Hey look that’s me! Life as a TV audience member.

They are the very touchstone of television.

In their hands is the power to convince those viewing at home whether a show is a hit, or a miss.

They are the live studio audience…

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Thanks to my father’s skill as a reasonably priced prosthetic make up artist and nepotism, I secured two television roles before leaving primary school. Perhaps you remember me? November 1977 – Monty Modlyn’s look at the dangers of fireworks on Thames Television’s nightly news magazine “Today”. Yes, that was me with the badly scared face whose shot was cut short as the whirl of the close up ciné camera was giving me the giggles.And then in the following spring, ATVs networked ‘Nurse of the Year 1978’ hosted by the marvelous Leslie Crowther. Yes, that was me as the (what we now call) special needs child receiving music therapy. My nurse came home seventh, I still wonder whether my performance let her down.

But despite this exposure, the role I really craved for eluded me. I wanted to be A STUDIO AUDIENCE MEMBER. But, then as now, for most shows no one under the age of 18 would be admitted access to a studio. There was the odd exception, for example BBC One’s Friday night children’s variety spectacular “Crackerjack”. “CRACKERJACK!”
Now obviously the BBCtv Theatre on Shepherd’s Bush Green would be fully laden with kids for that show. But a glance at the audience would show you fully uniformed Cub Scouts and Brownies. Or schoolchildren with blazers with a badge with a Latin inscription & piping around the lapels. There was no place for the likes of me.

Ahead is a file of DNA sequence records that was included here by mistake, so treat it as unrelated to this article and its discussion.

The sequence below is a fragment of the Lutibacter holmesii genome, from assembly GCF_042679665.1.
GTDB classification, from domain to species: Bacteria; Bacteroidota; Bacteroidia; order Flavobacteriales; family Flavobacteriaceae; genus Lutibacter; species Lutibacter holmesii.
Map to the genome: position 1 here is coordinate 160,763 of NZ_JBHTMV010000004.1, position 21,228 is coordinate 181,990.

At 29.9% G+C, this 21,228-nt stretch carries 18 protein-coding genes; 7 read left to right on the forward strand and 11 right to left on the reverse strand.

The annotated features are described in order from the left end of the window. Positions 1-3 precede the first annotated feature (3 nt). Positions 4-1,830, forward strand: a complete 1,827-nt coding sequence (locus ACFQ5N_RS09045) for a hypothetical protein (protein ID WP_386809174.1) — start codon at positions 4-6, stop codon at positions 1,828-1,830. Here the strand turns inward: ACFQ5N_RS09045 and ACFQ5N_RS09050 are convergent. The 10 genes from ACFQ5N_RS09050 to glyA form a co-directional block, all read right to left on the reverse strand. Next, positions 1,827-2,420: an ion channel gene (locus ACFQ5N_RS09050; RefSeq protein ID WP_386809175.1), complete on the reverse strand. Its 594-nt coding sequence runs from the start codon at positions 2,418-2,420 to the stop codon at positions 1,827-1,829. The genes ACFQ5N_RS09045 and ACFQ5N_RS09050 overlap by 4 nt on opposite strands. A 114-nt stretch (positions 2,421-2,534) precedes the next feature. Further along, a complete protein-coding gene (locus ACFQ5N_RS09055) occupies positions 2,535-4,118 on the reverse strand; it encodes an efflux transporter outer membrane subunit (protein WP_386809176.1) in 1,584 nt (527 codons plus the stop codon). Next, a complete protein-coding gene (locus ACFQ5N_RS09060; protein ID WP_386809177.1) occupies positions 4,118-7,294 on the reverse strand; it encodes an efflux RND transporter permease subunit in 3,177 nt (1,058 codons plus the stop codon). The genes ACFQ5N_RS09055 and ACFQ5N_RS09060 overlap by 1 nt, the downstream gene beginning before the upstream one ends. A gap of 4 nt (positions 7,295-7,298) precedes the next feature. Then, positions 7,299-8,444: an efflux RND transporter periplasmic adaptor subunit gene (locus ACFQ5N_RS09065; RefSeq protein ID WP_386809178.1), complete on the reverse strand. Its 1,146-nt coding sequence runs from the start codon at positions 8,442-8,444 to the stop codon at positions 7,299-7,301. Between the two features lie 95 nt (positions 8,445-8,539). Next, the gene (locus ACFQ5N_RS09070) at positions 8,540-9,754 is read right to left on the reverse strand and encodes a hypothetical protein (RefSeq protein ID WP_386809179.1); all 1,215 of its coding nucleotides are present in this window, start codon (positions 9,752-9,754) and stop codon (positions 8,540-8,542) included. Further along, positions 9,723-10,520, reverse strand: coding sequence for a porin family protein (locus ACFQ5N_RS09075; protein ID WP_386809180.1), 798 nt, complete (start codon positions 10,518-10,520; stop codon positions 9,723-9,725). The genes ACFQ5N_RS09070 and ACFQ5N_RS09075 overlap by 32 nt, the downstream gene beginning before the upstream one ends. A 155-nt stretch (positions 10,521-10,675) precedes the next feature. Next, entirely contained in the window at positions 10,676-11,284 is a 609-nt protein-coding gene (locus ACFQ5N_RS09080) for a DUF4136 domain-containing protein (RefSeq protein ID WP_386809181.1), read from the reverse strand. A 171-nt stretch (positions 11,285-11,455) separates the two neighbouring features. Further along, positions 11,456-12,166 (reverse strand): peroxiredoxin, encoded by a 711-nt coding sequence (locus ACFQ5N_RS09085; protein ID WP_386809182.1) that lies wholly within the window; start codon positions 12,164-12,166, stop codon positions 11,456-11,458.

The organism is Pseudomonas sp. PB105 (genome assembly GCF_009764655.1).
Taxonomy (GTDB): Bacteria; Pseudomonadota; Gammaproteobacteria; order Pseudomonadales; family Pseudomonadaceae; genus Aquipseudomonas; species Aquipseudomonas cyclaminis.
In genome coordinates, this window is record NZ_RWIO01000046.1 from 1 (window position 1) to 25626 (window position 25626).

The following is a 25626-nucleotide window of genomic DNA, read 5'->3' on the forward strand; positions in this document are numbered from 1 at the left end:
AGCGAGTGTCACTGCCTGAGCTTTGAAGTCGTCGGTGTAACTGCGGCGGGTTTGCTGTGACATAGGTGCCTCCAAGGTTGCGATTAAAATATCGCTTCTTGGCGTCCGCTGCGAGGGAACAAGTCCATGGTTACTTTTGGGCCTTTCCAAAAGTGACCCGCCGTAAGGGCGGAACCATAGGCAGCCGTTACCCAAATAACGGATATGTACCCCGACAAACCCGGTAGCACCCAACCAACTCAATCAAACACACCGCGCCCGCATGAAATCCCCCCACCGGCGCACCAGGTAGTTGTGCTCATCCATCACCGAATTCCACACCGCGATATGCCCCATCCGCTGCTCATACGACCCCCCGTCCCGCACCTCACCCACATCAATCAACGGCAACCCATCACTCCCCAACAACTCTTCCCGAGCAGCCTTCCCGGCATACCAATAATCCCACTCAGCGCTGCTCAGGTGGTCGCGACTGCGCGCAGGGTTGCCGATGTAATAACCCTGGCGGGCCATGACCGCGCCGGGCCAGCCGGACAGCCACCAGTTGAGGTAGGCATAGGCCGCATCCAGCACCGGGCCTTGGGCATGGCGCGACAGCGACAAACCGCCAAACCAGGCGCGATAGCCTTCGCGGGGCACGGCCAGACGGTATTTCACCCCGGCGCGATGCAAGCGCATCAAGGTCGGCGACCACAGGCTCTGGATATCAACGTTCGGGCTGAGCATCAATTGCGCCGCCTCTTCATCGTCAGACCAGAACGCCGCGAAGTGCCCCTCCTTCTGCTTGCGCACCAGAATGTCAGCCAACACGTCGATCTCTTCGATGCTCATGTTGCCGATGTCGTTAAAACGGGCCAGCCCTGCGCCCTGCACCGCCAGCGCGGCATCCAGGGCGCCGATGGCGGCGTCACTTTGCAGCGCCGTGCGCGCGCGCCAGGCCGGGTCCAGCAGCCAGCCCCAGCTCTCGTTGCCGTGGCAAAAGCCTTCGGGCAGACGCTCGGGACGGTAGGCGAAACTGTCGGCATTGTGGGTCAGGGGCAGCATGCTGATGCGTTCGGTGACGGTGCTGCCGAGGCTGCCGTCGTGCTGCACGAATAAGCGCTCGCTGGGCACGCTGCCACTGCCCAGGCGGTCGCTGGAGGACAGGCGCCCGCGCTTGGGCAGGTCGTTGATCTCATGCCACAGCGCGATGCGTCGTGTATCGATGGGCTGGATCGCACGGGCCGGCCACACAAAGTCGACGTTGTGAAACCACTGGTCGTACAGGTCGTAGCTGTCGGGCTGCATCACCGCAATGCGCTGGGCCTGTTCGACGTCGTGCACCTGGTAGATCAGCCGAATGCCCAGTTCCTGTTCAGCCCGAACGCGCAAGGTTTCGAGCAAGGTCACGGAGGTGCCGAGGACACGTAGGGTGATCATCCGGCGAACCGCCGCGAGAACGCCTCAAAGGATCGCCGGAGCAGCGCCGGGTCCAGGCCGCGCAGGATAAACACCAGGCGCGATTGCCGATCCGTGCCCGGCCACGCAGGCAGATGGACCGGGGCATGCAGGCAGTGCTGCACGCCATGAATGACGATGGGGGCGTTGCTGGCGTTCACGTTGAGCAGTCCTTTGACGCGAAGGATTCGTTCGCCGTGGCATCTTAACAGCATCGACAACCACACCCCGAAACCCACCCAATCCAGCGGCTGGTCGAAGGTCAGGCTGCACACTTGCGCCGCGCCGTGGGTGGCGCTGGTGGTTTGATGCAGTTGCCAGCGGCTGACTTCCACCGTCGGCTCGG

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And so my dreams of being a member of one of televisions live studio audiences died.
For many years…

It was one of those boring lunchtimes at work when the dining room was full and it was too damp to sit in the park.The internet. http://www.bbc.co.uk. Virtually thumbing through the TV listings. Sub-menu. Tickets for our shows. A way back into my dreams.

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So I think my first show was a celebrity edition of Weakest Link, a quiz at the time that was on top of its game. And the nine celebrities were the surrogate aunties and uncles of flagship venerable children’s magazine show Blue Peter. If you had your checklist, you could have ticked off nine of the thirty odd hosts at a single stroke (I’m up to fifteen now). The show was being taped at the world-famous Pinewood Studios: Star Wars/007/Carry On – that Pinewood. Now, although it’s in my home county of Berkshire, Pinewood is miles off the beaten track. Train, slow suburban bus ride, brisk walk to the edge of Iver Heath village. I was concerned – because the problem with TV tickets is that you aren’t guaranteed entry to the studio. So I got there a little earlier than suggested on my ticket. About an hour and a half early. Had to sit in the security mans hut until the production crew arrived to move me on site.

 

And a fine free afternoons entertainment I had. Sadly I was wasn’t seated near the podium of my pretend wife off the telly, but I did enjoy some off-air banter with some of my childhood heroes.
So I was now hooked on being a TV audience member, and I have had some great experiences. Some less that great, but in the main good days & nights out. Join me after the break to find out more!

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About simonwebsterwise

Pretend Canadian. Doter on women. Professional sports spectator. Askew view on the world.

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